When an aspiring young director named Walt Disney came to Hollywood in 1923 to seek fame and fortune, one of his first stops was Universal City, home to Universal Studios. Universal Studios had been open to the public since it opened in 1915 and it's founder, Carl Laemmle, was the only studio chieftain who understood that the public was willing to pay to pull back the curtain and witness the creative process. And what the public wanted, Laemmle was happy to provide.
What Walt Disney and thousands of others saw was a city dedicated to making movies. Disney must have been amazed at the sight of dozens of movies of every genre being filmed right in front of the public. Always curious, he was able to secure a day pass that allowed him to go beyond the public areas within his first year of arriving in Los Angeles. He wandered around the backlot for three days before the security guards threw him out. Undeterred, Disney returned to animation and would find another angle to get him back on the Universal lot.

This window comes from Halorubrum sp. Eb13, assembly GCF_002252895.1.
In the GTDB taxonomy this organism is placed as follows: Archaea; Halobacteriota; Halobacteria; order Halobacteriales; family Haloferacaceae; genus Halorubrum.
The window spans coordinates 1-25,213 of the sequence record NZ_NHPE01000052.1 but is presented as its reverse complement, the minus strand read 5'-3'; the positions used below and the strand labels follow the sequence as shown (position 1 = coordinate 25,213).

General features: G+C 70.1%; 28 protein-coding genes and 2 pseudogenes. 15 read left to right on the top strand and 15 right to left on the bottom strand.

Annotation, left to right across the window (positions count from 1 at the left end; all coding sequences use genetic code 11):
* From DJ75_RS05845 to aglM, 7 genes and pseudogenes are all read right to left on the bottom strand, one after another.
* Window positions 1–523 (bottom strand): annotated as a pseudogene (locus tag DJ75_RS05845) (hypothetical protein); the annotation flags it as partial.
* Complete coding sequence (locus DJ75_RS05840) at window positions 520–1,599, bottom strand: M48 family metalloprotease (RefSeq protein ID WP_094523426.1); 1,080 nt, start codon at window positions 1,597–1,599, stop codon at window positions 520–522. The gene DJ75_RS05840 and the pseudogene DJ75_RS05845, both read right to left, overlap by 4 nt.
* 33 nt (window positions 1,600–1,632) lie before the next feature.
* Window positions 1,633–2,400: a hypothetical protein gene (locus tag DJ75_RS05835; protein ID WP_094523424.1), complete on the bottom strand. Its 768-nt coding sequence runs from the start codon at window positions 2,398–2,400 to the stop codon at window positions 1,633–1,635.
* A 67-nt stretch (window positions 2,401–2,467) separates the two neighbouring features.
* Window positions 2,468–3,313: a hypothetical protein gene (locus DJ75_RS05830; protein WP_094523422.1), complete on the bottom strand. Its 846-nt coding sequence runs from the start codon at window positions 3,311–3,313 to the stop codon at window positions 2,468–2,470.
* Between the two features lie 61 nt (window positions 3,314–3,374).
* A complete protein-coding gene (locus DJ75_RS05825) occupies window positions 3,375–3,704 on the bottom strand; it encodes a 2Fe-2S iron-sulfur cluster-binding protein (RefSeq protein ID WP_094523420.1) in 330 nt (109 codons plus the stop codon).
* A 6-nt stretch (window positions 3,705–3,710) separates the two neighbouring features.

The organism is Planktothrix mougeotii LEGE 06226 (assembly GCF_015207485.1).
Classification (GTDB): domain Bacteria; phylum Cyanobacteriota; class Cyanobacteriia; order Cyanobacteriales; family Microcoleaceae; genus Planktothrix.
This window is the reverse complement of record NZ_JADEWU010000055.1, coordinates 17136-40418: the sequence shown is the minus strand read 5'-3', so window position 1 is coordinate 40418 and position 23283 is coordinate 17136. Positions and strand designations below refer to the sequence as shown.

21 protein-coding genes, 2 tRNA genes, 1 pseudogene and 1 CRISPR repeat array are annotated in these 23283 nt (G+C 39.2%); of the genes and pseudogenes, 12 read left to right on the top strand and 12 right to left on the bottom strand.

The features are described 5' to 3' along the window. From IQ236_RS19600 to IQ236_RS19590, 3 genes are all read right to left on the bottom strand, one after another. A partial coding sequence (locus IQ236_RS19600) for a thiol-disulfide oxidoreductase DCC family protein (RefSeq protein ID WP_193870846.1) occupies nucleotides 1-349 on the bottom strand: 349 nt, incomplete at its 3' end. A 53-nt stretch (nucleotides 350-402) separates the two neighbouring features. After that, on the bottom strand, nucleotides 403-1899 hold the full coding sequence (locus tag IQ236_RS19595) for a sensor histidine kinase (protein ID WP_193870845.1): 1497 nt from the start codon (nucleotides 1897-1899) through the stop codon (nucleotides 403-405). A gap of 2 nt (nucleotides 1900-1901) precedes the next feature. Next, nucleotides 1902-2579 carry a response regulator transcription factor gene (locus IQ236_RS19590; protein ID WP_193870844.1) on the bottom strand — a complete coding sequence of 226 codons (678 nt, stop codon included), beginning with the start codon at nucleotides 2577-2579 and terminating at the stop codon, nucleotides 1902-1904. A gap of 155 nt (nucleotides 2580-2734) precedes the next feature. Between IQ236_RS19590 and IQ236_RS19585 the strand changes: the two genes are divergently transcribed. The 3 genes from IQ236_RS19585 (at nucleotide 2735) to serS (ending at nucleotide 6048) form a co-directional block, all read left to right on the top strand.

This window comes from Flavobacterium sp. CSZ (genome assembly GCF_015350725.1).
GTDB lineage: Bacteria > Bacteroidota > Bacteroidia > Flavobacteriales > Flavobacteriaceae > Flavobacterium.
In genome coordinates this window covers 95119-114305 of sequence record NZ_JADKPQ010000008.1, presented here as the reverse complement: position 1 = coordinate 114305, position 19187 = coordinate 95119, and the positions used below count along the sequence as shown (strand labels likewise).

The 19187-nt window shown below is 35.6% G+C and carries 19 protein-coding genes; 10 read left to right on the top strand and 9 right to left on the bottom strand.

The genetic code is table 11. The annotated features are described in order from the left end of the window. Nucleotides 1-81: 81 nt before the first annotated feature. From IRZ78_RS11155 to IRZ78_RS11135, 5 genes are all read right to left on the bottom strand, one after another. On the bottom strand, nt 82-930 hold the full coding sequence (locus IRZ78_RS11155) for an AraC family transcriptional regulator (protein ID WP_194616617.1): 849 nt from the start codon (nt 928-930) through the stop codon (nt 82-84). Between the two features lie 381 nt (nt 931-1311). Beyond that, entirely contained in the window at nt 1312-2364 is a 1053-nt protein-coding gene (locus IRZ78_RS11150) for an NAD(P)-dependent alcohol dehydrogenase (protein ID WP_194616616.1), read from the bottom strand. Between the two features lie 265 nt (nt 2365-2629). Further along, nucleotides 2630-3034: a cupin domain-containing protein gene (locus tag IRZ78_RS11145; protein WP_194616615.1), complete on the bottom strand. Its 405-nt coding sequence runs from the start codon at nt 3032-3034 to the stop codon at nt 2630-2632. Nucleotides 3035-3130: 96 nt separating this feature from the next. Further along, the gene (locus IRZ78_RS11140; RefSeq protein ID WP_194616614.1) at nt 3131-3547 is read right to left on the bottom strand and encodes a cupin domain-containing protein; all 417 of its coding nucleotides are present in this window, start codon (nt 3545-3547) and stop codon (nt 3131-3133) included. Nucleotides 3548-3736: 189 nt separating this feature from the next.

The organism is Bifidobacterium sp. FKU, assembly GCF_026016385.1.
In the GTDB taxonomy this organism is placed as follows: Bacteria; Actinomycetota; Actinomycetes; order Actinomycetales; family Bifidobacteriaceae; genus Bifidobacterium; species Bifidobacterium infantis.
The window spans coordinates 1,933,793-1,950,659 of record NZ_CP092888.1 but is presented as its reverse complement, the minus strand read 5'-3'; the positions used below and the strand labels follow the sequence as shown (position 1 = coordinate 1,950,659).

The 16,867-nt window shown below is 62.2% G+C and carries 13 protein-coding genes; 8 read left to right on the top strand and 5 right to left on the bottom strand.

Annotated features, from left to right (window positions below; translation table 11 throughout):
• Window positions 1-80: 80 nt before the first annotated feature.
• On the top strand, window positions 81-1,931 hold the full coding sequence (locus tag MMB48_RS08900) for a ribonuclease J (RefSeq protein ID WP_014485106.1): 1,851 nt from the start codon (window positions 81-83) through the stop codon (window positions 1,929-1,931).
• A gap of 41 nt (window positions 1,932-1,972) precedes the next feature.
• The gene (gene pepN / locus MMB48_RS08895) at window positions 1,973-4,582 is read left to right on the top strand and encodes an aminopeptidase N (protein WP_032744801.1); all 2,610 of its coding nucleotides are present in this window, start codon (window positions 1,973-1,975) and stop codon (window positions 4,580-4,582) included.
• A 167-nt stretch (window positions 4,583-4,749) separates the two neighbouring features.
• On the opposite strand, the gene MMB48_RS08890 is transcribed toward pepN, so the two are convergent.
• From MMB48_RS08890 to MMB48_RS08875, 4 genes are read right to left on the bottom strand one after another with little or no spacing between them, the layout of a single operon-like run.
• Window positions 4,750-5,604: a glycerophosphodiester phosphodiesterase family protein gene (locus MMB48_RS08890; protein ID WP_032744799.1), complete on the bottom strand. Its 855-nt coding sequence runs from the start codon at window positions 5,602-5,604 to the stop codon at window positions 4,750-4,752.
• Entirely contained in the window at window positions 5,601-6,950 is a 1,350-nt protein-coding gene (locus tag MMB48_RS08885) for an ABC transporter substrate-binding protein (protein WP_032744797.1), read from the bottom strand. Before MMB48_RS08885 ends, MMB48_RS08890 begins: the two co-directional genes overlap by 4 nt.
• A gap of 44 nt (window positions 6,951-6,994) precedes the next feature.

By the end of 1926, Universal was looking for its first cartoon to distribute and Laemmle asked Charles Mintz to find it. Mintz contacted Walt and Roy Disney to see if they had any ideas. The timing could not have been better since the brothers were already looking to replace the long running Alice's Wonderland cartoon series with something new. For Walt Disney, having his work distributed by a major studio would be a real coup.
Walt and his chief animator Ub Iwerks drafted some sketches of a cute comedic rabbit wearing short pants and Mintz named him "Oswald the Lucky Rabbit." The series was a success and over the next two years Walt Disney produced twenty-six cartoon shorts. In 1928, he lost the character and much of his animation staff to Mintz and Universal during a contract dispute. Once again Disney was not deterred and would come back even stronger with Oswald's replacement, Mickey Mouse.